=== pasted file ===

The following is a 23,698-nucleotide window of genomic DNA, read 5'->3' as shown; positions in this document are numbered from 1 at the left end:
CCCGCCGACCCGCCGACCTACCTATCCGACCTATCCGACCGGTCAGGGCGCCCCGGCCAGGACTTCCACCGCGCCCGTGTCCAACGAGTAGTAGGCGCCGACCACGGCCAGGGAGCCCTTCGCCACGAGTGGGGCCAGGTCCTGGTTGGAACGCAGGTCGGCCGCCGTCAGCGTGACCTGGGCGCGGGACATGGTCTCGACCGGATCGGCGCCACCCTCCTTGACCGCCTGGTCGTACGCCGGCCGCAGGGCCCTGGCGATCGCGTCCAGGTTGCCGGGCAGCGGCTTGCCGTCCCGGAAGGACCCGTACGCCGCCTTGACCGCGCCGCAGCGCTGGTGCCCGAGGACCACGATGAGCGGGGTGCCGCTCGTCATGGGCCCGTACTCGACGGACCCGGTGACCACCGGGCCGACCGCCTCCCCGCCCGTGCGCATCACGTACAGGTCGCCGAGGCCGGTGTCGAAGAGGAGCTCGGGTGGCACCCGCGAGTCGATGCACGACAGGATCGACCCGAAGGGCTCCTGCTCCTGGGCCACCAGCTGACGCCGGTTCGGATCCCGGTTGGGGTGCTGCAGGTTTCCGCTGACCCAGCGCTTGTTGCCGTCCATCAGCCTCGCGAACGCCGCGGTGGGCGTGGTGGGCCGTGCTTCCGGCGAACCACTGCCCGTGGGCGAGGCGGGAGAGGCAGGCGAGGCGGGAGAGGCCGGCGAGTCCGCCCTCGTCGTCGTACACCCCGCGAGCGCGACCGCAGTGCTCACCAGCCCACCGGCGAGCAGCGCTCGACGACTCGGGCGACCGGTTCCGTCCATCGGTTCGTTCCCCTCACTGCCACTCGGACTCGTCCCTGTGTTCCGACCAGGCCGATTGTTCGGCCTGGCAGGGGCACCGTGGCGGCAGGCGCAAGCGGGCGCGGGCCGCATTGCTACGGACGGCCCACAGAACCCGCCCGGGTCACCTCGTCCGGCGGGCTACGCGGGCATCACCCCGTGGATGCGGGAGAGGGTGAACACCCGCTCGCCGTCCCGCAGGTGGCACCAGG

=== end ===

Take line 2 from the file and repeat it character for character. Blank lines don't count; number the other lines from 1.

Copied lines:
CCCGCCGACCCGCCGACCTACCTATCCGACCTATCCGACCGGTCAGGGCGCCCCGGCCAGGACTTCCACCGCGCCCGTGTCCAACGAGTAGTAGGCGCCGACCACGGCCAGGGAGCCCTTCGCCACGAGTGGGGCCAGGTCCTGGTTGGAACGCAGGTCGGCCGCCGTCAGCGTGACCTGGGCGCGGGACATGGTCTCGACCGGATCGGCGCCACCCTCCTTGACCGCCTGGTCGTACGCCGGCCGCAGGGCCCTGGCGATCGCGTCCAGGTTGCCGGGCAGCGGCTTGCCGTCCCGGAAGGACCCGTACGCCGCCTTGACCGCGCCGCAGCGCTGGTGCCCGAGGACCACGATGAGCGGGGTGCCGCTCGTCATGGGCCCGTACTCGACGGACCCGGTGACCACCGGGCCGACCGCCTCCCCGCCCGTGCGCATCACGTACAGGTCGCCGAGGCCGGTGTCGAAGAGGAGCTCGGGTGGCACCCGCGAGTCGATGCACGACAGGATCGACCCGAAGGGCTCCTGCTCCTGGGCCACCAGCTGACGCCGGTTCGGATCCCGGTTGGGGTGCTGCAGGTTTCCGCTGACCCAGCGCTTGTTGCCGTCCATCAGCCTCGCGAACGCCGCGGTGGGCGTGGTGGGCCGTGCTTCCGGCGAACCACTGCCCGTGGGCGAGGCGGGAGAGGCAGGCGAGGCGGGAGAGGCCGGCGAGTCCGCCCTCGTCGTCGTACACCCCGCGAGCGCGACCGCAGTGCTCACCAGCCCACCGGCGAGCAGCGCTCGACGACTCGGGCGACCGGTTCCGTCCATCGGTTCGTTCCCCTCACTGCCACTCGGACTCGTCCCTGTGTTCCGACCAGGCCGATTGTTCGGCCTGGCAGGGGCACCGTGGCGGCAGGCGCAAGCGGGCGCGGGCCGCATTGCTACGGACGGCCCACAGAACCCGCCCGGGTCACCTCGTCCGGCGGGCTACGCGGGCATCACCCCGTGGATGCGGGAGAGGGTGAACACCCGCTCGCCGTCCCGCAGGTGGCACCAGG